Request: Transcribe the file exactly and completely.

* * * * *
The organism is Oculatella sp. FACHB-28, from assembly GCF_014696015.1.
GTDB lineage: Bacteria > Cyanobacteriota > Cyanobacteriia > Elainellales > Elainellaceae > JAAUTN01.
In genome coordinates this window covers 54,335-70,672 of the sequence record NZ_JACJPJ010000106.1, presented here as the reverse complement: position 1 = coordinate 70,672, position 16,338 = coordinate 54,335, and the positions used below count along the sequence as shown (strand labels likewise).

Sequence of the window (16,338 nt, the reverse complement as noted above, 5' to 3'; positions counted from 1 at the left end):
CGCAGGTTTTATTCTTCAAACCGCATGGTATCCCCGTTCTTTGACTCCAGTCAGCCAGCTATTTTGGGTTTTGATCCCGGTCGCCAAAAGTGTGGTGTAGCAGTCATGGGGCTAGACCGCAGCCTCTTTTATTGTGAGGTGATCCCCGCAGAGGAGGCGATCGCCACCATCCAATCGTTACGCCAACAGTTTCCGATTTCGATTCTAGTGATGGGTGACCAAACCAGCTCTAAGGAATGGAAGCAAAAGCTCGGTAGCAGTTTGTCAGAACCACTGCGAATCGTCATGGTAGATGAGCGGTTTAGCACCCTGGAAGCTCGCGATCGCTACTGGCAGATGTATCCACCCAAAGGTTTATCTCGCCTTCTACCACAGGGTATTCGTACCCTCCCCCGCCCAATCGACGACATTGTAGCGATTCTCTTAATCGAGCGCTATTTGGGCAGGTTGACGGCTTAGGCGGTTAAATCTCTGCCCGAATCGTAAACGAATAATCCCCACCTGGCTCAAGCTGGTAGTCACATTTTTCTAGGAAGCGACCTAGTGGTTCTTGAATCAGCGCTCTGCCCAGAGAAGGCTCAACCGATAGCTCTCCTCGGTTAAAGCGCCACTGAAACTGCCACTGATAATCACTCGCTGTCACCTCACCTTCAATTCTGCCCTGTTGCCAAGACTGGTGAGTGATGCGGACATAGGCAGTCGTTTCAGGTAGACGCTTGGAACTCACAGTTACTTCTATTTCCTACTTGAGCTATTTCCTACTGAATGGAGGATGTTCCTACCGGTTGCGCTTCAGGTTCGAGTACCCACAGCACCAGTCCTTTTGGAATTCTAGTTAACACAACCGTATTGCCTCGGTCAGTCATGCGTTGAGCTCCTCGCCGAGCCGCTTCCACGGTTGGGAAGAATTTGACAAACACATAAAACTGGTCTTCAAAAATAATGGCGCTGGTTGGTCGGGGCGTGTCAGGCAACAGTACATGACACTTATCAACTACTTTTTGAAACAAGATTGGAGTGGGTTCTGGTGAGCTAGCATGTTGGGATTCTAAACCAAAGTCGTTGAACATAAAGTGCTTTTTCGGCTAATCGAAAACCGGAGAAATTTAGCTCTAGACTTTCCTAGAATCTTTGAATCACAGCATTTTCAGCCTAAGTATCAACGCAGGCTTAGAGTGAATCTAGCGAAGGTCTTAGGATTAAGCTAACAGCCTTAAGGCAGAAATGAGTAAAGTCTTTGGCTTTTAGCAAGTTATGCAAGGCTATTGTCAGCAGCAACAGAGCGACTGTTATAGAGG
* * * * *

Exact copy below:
The organism is Oculatella sp. FACHB-28, from assembly GCF_014696015.1.
GTDB lineage: Bacteria > Cyanobacteriota > Cyanobacteriia > Elainellales > Elainellaceae > JAAUTN01.
In genome coordinates this window covers 54,335-70,672 of the sequence record NZ_JACJPJ010000106.1, presented here as the reverse complement: position 1 = coordinate 70,672, position 16,338 = coordinate 54,335, and the positions used below count along the sequence as shown (strand labels likewise).

Sequence of the window (16,338 nt, the reverse complement as noted above, 5' to 3'; positions counted from 1 at the left end):
CGCAGGTTTTATTCTTCAAACCGCATGGTATCCCCGTTCTTTGACTCCAGTCAGCCAGCTATTTTGGGTTTTGATCCCGGTCGCCAAAAGTGTGGTGTAGCAGTCATGGGGCTAGACCGCAGCCTCTTTTATTGTGAGGTGATCCCCGCAGAGGAGGCGATCGCCACCATCCAATCGTTACGCCAACAGTTTCCGATTTCGATTCTAGTGATGGGTGACCAAACCAGCTCTAAGGAATGGAAGCAAAAGCTCGGTAGCAGTTTGTCAGAACCACTGCGAATCGTCATGGTAGATGAGCGGTTTAGCACCCTGGAAGCTCGCGATCGCTACTGGCAGATGTATCCACCCAAAGGTTTATCTCGCCTTCTACCACAGGGTATTCGTACCCTCCCCCGCCCAATCGACGACATTGTAGCGATTCTCTTAATCGAGCGCTATTTGGGCAGGTTGACGGCTTAGGCGGTTAAATCTCTGCCCGAATCGTAAACGAATAATCCCCACCTGGCTCAAGCTGGTAGTCACATTTTTCTAGGAAGCGACCTAGTGGTTCTTGAATCAGCGCTCTGCCCAGAGAAGGCTCAACCGATAGCTCTCCTCGGTTAAAGCGCCACTGAAACTGCCACTGATAATCACTCGCTGTCACCTCACCTTCAATTCTGCCCTGTTGCCAAGACTGGTGAGTGATGCGGACATAGGCAGTCGTTTCAGGTAGACGCTTGGAACTCACAGTTACTTCTATTTCCTACTTGAGCTATTTCCTACTGAATGGAGGATGTTCCTACCGGTTGCGCTTCAGGTTCGAGTACCCACAGCACCAGTCCTTTTGGAATTCTAGTTAACACAACCGTATTGCCTCGGTCAGTCATGCGTTGAGCTCCTCGCCGAGCCGCTTCCACGGTTGGGAAGAATTTGACAAACACATAAAACTGGTCTTCAAAAATAATGGCGCTGGTTGGTCGGGGCGTGTCAGGCAACAGTACATGACACTTATCAACTACTTTTTGAAACAAGATTGGAGTGGGTTCTGGTGAGCTAGCATGTTGGGATTCTAAACCAAAGTCGTTGAACATAAAGTGCTTTTTCGGCTAATCGAAAACCGGAGAAATTTAGCTCTAGACTTTCCTAGAATCTTTGAATCACAGCATTTTCAGCCTAAGTATCAACGCAGGCTTAGAGTGAATCTAGCGAAGGTCTTAGGATTAAGCTAACAGCCTTAAGGCAGAAATGAGTAAAGTCTTTGGCTTTTAGCAAGTTATGCAAGGCTATTGTCAGCAGCAACAGAGCGACTGTTATAGAGG